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'After 16 years' neck abuse, it was time to get it fixed with 10th op'

By Liam Heagney
(Photo by David Rogers/Getty Images)

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Recently retired ex-England hooker Joe Gray has warned about the dangers of the scrum after posting some post-operation pictures following his latest surgery. The 34-year-old called time on his distinguished career at the end of the 2021/22 season, bringing the curtain down on a lengthy professional CV that saw him join Northampton in 2006 and then go on to play for the London duo, Harlequins and Saracens.

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He was farewelled as the first player in England to win every domestic and European trophy as he was involved in three Gallagher Premiership titles, one Heineken Champions Cup, one Challenge Cup, one Greene King IPA Championship, two LV Cups and one British and Irish Cup.

Gray will remain heavily involved in rugby as he will be the head coach at London Scottish for their upcoming Championship season under Bryan Redpath, their new director of rugby, while MyoMaster, the specialist sports recovery company that co-founded, has become Harlequins’ official recovery partner for 2022/23.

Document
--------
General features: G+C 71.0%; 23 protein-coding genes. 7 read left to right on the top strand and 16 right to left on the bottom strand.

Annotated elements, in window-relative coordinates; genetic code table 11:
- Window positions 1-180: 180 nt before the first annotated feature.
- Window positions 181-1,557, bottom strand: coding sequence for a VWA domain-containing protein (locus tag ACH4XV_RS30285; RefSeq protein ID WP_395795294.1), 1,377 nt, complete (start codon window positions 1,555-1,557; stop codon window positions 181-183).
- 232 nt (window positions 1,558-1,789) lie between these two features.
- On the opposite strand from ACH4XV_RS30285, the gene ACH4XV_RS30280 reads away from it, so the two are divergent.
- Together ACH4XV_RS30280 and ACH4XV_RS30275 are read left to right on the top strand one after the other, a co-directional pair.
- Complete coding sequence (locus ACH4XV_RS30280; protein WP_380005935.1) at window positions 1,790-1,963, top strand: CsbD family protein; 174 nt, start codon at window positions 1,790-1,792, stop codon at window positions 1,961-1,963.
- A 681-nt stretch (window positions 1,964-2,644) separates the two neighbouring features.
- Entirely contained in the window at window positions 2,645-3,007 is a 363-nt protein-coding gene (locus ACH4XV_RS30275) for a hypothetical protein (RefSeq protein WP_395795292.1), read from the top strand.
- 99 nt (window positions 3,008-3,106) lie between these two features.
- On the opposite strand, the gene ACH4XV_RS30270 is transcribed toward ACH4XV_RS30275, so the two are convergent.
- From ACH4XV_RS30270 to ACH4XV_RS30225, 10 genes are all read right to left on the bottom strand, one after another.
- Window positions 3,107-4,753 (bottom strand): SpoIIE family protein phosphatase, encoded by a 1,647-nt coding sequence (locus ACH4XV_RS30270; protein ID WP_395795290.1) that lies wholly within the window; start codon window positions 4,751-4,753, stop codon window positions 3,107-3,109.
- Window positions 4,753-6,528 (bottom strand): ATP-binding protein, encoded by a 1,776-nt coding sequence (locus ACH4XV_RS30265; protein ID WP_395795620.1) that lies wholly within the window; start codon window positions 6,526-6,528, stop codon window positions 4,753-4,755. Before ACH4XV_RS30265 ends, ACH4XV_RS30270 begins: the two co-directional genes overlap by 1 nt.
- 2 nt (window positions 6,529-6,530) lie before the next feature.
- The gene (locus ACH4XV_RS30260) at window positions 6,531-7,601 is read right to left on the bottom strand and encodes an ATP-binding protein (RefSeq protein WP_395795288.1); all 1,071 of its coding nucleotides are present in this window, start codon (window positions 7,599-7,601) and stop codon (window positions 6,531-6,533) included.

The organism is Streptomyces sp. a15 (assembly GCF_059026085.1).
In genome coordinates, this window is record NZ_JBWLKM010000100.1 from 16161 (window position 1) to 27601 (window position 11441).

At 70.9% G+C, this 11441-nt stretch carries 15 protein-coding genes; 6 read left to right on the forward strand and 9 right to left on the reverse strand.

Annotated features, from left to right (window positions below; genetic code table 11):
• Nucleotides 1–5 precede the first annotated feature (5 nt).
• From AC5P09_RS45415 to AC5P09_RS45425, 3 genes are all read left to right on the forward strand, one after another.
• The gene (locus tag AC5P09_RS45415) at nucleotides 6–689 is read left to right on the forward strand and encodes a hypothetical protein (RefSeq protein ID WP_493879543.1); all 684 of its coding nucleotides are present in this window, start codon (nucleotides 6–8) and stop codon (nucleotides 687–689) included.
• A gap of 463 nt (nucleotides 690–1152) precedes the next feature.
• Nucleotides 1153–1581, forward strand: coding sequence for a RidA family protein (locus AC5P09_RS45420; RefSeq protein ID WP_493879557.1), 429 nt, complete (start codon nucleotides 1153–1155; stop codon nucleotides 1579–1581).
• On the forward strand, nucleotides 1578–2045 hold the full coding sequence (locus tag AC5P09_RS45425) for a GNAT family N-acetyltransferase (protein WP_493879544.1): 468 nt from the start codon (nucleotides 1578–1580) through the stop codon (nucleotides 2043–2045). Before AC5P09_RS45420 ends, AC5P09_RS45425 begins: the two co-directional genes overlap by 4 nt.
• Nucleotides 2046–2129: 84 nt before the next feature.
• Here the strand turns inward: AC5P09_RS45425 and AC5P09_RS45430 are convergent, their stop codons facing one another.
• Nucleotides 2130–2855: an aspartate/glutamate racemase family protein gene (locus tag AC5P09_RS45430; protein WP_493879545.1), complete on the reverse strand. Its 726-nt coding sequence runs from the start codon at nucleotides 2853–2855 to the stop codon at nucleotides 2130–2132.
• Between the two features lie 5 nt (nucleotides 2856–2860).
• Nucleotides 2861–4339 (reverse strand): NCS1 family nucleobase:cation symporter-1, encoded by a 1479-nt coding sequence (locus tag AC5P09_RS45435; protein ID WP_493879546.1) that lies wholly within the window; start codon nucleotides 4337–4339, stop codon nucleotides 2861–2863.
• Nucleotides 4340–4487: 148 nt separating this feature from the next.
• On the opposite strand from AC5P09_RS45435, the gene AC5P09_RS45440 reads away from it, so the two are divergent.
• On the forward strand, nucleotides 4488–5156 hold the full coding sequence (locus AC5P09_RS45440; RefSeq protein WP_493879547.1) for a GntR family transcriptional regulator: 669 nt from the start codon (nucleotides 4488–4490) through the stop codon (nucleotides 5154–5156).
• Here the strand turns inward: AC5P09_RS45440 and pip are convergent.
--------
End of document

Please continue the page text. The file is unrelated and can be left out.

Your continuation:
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In the meantime, retirement – rather than another gruelling pre-season – has allowed Gray to get some repairs done to his body and in a post on Linkedin, the former front-rower has spoken about the damage that scrummaging did to him over the years.

Alongside pictures that showed an X-ray and stitching, Gray wrote: “After 16 years of abuse to my neck, it was time to get it fixed with my tenth operation. I have suffered for the last seven years with numbness and weakness to my right hand and arm.

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“I am one of the few players that have three bulging discs due to having played in scrums with crouch touch pause engage, and the newer process of crouch bind set. Both are not ideal for your neck. However, the latter is horrific axial loading for hookers who actually keep the gap with 16 players pushing to gain an advantage pre-set call, and crushing the hookers’ necks who have to keep this gap.

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“Thankfully the operation was a great success and after two drilled vertebrae we are on the mend. After all my recent operations I am very grateful I own a recovery business and can take full advantage of what we specialise in.”

Capped once by England on their 2014 tour to New Zealand, Gray spent four seasons at Northampton before a 2010 switch to Harlequins. He was eight years at The Stoop before moving to Saracens for two years. He then returned to Harlequins for a further two-year stint before calling time on his playing career.

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